The Next Chapter

Randy Boyagoda on telling Canada's history through objects

Columnist Randy Boyagoda talks about two books that examine the power that physical objects hold in history: Neil MacGregor's A History of the World in 100 Objects and Jane Urquhart's A Number of Things: Stories About Canada Told Through 50 Objects.
Jane Urquhart's A Number of Things looks at the 150-year-old history of Canada through inanimate objects. (Patrick Crean Editions/University of Toronto)

Objects are a fundamental part of human history. They possess the power to creatively tell stories that explain our past, define our future and can carry an emotional significance that trickles down from generation to generation. 

The Next Chapter columnist Randy Boyagoda discusses two books that explore history through objects — the extraordinary, the unusual, the mundane — that have undoubtedly shaped the world we live in: Neil MacGregor's A History of the World in 100 Objects and Jane Urquhart's A Number of Things: Stories About Canada Told Through 50 Objects. This interview originally aired on April 10, 2017.

An object's deeper history

Objects give us a new angle into the past. I have a little orangey-red rock on my desk. That rock came from a cave that's about 1,000 feet behind the ancestral home of the Boyagoda family in Boyagoda, Sri Lanka. The rock comes from the cave where the first member of my family actually lived in the early 19th century. There's a story to this rock, and every now and then I'll just pick it up and I'll think about how much history has passed during this rock's life.

Connecting past and present

In A Number of Things, Jane Urquhart takes an autobiographical, historical and cultural approach all at the same time. Each object invites from Urquhart a kind of meditation on the object itself, a kind of situating of it in a deep past and then a connection made to the present, whether through historical retellings and evocations or even drawing on her own family, her own  immigrant history into this country. Each of her meditations is accompanied by a pencil block drawing by Scott McKowen. They are these very beautiful black and white, very precise drawings of each of these objects. It creates a nice kind of unity through the whole book as opposed to 50 different splashy photographs or historical recreations.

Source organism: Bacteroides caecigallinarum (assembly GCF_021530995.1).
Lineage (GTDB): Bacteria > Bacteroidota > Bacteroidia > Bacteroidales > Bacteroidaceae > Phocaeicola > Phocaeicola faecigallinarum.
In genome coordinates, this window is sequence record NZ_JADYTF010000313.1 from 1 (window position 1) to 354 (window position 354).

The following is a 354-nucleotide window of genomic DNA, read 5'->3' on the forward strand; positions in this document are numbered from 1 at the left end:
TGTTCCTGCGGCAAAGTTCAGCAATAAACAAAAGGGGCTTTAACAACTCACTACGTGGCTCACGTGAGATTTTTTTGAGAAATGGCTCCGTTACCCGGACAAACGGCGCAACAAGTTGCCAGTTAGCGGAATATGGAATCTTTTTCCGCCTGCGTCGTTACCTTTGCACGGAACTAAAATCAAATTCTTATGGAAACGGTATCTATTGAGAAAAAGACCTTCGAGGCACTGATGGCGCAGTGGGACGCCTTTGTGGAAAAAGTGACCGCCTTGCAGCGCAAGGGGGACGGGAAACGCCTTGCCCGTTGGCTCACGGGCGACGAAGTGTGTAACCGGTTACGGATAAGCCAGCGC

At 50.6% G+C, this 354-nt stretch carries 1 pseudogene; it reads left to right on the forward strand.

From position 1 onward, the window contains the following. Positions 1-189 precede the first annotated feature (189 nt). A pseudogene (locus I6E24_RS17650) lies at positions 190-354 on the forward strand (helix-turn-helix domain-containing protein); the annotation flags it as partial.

Neil MacGregor is the director of the British Museum. (Penguin Random House)

The strange and the familiar

Neil MacGregor does a great job of not choosing the conventional great historical objects of the past, but random things — either really strange or really familiar. I'll give you two examples because they match so well. One would be a fourth-century coin bearing the face of Alexander the Great. He does this interesting take on currency and the way in which currency created a sense of community and even nationalism 1,600 years ago. And then later in the book, there's a gold card, and then he tells a whole other story about credit cards. What he's able to do is defamiliarize such a familiar object like a credit card by virtue of inviting us to make a connection between that object and something like a coin that's 1,600 years old.

Randy Boyagoda's comments have been edited and condensed.